Physician-Patient Relationship

To protect patients from harm, skip shame and blame

. 4 MIN READ
By

Jennifer Lubell

Contributing News Writer

AMA News Wire

To protect patients from harm, skip shame and blame

Jun 13, 2024

A study published last year found that nearly 24% of inpatients experience an adverse event, despite nearly a quarter century of focus on improving patient safety since the landmark To Err is Human report published in 2000.

By contrast, more than 20 years ago, stakeholders in the airline industry came together and said: “We want to have a zero-harm, a zero-casualty policy,” said Marcus Schabacker, MD, PhD, CEO of the Emergency Care Research Institute (ECRI), a leading patient-safety organization. And since 2009, there have been no commercial airline casualties in the U.S. The health care industry needs to get to that same point, he said.

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“We are not doing enough, and we need to be doing more,” said Dr. Schabacker, who joined Stephen Parodi, MD, executive vice president of The Permanente Federation for a “Permanente Live Webinar to discuss solutions for improving patient safety.

Patient safety dictates whether people stay or leave health care as a career—it can be a source of inspiration or moral injury, said Dr. Parodi, who is also the associate executive director of The Permanente Medical Group and vice chair of the AMA Integrated Physician Practice Section Governing Council.

As an industry, health care has been “on a multidecade journey to raise awareness … to set and activate the principles of what would be expected for highly reliable organizations,” he added.

The Permanente Medical Group is a member of the AMA Health System Program, which provides enterprise solutions to equip leadership, physicians and care teams with resources to help drive the future of medicine. Also, The Permanente Medical Group received Gold-level designation from the AMA Joy in Medicine™ Health System Recognition Program.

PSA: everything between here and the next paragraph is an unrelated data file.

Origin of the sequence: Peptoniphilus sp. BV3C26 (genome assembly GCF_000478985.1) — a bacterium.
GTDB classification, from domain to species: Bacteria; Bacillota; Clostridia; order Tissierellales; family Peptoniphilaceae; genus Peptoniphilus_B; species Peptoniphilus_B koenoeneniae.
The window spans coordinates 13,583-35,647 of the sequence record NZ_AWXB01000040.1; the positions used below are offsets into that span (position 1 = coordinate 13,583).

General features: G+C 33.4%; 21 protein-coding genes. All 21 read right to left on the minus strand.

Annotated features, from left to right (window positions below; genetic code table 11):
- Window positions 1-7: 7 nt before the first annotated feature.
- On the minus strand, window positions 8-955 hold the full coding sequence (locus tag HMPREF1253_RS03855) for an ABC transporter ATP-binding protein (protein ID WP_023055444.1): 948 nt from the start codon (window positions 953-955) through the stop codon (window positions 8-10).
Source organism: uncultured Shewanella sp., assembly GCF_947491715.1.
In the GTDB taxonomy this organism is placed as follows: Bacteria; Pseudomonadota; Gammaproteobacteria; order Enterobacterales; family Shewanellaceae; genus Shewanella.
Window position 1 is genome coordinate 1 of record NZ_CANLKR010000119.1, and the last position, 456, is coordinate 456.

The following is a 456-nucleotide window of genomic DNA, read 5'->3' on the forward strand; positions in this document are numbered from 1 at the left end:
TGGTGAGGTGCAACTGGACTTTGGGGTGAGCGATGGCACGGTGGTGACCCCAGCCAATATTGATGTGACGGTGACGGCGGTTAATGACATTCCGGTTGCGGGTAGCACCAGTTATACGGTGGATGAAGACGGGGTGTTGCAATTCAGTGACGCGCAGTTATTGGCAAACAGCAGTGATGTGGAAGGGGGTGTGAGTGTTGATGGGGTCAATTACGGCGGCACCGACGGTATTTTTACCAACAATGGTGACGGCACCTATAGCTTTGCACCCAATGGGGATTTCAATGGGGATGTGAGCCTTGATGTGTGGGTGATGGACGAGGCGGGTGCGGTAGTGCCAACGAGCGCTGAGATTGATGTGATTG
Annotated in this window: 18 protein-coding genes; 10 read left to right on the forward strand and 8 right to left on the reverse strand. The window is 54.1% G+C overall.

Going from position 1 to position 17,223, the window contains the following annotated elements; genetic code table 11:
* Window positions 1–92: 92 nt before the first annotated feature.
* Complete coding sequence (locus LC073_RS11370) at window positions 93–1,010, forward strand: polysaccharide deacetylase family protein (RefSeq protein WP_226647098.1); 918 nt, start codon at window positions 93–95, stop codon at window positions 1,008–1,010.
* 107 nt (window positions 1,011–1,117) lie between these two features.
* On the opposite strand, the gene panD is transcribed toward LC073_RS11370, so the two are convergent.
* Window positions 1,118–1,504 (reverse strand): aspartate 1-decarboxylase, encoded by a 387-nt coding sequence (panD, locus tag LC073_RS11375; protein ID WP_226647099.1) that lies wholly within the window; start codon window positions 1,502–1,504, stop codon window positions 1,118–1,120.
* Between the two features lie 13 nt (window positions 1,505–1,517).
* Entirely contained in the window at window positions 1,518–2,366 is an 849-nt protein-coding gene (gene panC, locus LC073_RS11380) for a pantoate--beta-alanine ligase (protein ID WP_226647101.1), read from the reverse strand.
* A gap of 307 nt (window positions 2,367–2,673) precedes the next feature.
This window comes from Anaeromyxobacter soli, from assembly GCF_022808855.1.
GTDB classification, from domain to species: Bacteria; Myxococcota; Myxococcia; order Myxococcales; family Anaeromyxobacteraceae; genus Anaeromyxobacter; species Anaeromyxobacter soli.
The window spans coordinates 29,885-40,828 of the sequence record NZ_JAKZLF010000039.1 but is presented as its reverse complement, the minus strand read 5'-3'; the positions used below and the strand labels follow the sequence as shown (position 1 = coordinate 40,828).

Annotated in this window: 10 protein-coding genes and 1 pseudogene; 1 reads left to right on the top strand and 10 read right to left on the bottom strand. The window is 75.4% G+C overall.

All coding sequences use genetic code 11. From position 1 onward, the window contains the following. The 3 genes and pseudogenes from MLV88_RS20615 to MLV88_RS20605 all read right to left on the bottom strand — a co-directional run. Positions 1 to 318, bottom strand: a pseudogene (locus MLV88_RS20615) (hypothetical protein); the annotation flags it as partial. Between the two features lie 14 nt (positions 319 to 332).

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Institutions in this article have been honored by the Joy in Medicine™ Health System Recognition Program.

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A systems-based approach

Improving safety involves a systematic approach that combines leadership, culture and a safe workforce environment. It’s also about creating a clinical operating environment that calls things out when they’re not right.

Eliminating health care’s shame-and-blame culture is a good place to begin. Patient safety starts with building a culture in which people—physicians, other health professionals, staff and patients—feel respected, said Dr. Schabacker.

The tendency now is to individualize mistakes rather than looking at what went wrong from a systems perspective.

“We don't provide the necessary training, the simulation, the learning system that helps us to stay agile and react to things near-term in real time,” Dr. Schabacker said. “We really need to change our approach holistically.”

Building a safe environment involves both patient and caregiver, he added. It calls for an agile learning system where positive behaviors and learnings are reinforced and where near misses or misses are identified and then amplified. 

The entire workforce—physicians, nurses, technicians, administrators, janitors and more—are all part of this team base where everyone has a voice and a role in promoting safety for the patient.

“That's what it's going to take. This total system approach has been proven to be very successful. We just need to apply it. We don't need to reinvent the wheel,” Dr. Schabacker said.

Simulation is used by other high-risk industries such as aviation or the military to improve safety for employees, he added. Sometimes, when appropriate, it’s used in connection with virtual reality. Bottom line: simulation and repetitive training, coupled with team-based approaches, checklists and other cognitive material, help staff deal with out of the ordinary situations.

If an anesthesia unit doesn’t, for example, train for malignant hypothermia—a rare, but catastrophic event—the patient could die if there isn’t a checklist of what to do or where to get medications ready at the bedside, Dr. Schabacker said.

Learn more about how the AMA is leading physicians’ efforts to measurably improve patient safety and quality of care.

Drs. Schabacker and Parodi also addressed the need to ensure that health equity is addressed as part of efforts to improve patient safety.

The Advancing Equity Through Quality and Safety Peer Network Series is a set of free, online CME activities on the AMA Ed Hub™ that help learners integrate equity into their quality and safety infrastructures.

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